These are churches where gay and lesbian couples may marry in a religious ceremony.
Readers of this blog know too, though, that New England’s Congregationalist churches suffered a schism in the early 1800s, dividing by 1820 between the liberal Unitarian churches, on the one hand, and the orthodox Trinitarian Congregationalists, on the other. Thus, in 1801 the theologically conservative members of the First Church in Plymouth left that congregation to form the Church of the Pilgrimage next door (or across the street, depending on how you look at it). Today it’s a member of the United Church of Christ, as are most of the Congregationalist churches that stood on the “orthodox” side of the great Unitarian controversy.
What about those orthodox churches? In 2005 the General Synod of the United Church of Christ resolved “that the Twenty-fifth General Synod of the United Church of Christ affirms equal marriage rights for couples regardless of gender and declares that the government should not interfere with couples regardless of gender who choose to marry and share fully and equally in the rights, responsibilities and commitment of legally recognized marriage.”
I’ve spoken with the minister of the Church of the Pilgrimage in Plymouth. He assures me that same-sex couples are welcome to marry in his church.
Nor are Episcopalians and Congregationalists alone. Quakers too have spoken strongly in favor of marriage equality. When I helped to file a brief in the California Supreme Court’s, Marriage Cases, the Executive Committee of the American Friends Service Committee joined the Unitarian Universalist Association, the United Church of Christ, and the Union for Reform Judaism (the largest movement in American Judaism), in supporting legal recognition of same-sex couples’ right to marry.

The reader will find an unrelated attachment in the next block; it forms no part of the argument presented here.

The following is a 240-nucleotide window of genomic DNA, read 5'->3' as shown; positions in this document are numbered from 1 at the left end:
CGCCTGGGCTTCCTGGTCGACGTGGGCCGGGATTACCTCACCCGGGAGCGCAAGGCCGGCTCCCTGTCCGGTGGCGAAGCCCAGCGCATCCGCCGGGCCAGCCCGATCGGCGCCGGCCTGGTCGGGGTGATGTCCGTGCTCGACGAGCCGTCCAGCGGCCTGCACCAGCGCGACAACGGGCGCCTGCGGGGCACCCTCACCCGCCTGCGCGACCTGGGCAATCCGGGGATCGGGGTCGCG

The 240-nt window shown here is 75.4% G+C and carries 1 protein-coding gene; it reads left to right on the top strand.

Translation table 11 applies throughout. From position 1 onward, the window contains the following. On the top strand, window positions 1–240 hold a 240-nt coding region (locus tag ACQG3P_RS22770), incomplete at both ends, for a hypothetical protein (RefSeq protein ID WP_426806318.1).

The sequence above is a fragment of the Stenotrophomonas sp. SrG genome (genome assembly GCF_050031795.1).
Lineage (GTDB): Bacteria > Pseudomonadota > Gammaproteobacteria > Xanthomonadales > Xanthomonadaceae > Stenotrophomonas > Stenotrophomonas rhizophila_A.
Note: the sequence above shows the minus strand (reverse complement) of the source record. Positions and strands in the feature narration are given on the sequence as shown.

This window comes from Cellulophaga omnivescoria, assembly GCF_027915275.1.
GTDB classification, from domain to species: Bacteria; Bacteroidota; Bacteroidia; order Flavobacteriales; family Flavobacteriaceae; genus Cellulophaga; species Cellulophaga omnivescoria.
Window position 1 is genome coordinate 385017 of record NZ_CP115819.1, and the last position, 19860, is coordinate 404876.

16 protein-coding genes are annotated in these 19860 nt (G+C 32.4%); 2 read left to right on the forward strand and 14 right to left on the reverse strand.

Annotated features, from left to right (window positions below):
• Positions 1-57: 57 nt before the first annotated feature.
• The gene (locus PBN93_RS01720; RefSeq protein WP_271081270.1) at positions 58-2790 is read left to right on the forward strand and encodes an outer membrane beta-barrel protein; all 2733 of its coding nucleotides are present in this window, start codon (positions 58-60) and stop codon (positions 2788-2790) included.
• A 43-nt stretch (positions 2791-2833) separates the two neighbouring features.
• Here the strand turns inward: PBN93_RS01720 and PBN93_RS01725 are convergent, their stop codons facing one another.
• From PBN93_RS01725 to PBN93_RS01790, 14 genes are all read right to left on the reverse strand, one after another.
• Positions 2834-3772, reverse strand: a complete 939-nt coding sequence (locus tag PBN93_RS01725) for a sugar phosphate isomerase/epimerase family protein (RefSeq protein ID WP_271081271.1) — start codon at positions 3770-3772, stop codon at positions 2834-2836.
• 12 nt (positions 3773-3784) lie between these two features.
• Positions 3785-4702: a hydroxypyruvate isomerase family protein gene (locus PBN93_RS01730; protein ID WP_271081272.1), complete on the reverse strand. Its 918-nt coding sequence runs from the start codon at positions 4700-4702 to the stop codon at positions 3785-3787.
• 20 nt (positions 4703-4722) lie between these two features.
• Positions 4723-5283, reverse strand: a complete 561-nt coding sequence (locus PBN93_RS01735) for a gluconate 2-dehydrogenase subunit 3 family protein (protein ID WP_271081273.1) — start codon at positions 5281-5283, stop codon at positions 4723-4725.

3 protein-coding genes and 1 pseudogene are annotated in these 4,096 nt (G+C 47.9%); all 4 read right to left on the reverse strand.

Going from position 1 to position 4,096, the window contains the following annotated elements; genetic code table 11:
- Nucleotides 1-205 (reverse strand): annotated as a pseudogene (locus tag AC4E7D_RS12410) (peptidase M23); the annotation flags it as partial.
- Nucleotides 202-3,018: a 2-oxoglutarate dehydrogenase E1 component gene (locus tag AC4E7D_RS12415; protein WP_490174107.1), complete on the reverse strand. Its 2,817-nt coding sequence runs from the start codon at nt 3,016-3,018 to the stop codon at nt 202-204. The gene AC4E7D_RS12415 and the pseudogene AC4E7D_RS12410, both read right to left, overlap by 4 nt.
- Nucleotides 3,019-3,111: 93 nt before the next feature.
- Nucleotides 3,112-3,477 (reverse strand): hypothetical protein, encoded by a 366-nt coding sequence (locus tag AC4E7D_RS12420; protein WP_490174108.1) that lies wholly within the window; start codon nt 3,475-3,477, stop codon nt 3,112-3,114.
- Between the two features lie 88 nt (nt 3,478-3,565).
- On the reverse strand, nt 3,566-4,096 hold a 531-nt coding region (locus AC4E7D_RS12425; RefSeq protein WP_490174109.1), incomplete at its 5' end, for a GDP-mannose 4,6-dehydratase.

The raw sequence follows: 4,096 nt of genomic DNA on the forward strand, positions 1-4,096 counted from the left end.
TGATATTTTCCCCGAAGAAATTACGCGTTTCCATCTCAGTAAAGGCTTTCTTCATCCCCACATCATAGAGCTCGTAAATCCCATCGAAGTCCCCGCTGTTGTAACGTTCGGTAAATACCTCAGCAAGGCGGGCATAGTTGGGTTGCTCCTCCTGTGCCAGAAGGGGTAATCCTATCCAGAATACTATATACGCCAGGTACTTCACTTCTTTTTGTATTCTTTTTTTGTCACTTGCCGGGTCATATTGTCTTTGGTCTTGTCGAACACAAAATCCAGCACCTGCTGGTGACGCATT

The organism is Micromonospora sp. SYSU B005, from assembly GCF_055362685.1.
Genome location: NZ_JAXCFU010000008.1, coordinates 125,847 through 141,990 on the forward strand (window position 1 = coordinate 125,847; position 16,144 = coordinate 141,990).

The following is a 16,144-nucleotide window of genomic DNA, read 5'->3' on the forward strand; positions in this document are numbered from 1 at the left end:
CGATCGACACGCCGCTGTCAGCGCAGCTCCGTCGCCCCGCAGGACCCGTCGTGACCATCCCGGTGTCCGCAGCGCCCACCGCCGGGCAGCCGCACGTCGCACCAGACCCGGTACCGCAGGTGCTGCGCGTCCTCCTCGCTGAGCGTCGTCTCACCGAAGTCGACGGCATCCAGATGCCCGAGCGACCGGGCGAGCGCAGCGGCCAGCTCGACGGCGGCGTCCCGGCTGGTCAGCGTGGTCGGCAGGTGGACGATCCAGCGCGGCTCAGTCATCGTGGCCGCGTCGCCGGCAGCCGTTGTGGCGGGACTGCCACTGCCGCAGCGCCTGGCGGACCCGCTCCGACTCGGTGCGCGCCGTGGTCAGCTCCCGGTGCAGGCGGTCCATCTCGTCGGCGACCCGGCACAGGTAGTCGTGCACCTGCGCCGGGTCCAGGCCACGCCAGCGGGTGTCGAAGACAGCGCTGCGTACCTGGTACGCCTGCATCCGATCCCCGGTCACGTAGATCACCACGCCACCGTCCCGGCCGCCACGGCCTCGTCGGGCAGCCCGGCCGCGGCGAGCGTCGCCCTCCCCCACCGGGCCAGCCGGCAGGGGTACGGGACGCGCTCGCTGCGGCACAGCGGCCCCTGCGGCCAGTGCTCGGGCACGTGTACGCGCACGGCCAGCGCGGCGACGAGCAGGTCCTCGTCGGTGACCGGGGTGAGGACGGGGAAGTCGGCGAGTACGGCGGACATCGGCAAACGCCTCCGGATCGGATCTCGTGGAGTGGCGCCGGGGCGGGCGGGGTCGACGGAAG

None of this is intended to suggest that gay or lesbian couples could marry in any of these churches in the eighteenth or nineteenth century. Rather, the relatively recent movement of America’s founding faiths to recognize gay and lesbian couples’ right to marry is part of the overall progressive character of American religion.
As the United First Parish Church of Quincy, in its 2004 resolution opposing efforts to amend the Massachusetts constitution explained:
“This historic church, the congregation of John Adams, author of the Constitution of the Commonwealth of Massachusetts, has a tradition of concern for individual rights and protection of the minority, extending from the early days of the Commonwealth through John Adams to the present day. Thus, while we cannot know Adams' opinion on the present matters, we are moved from that tradition to speak publicly on present efforts to amend the Constitution of the Commonwealth.”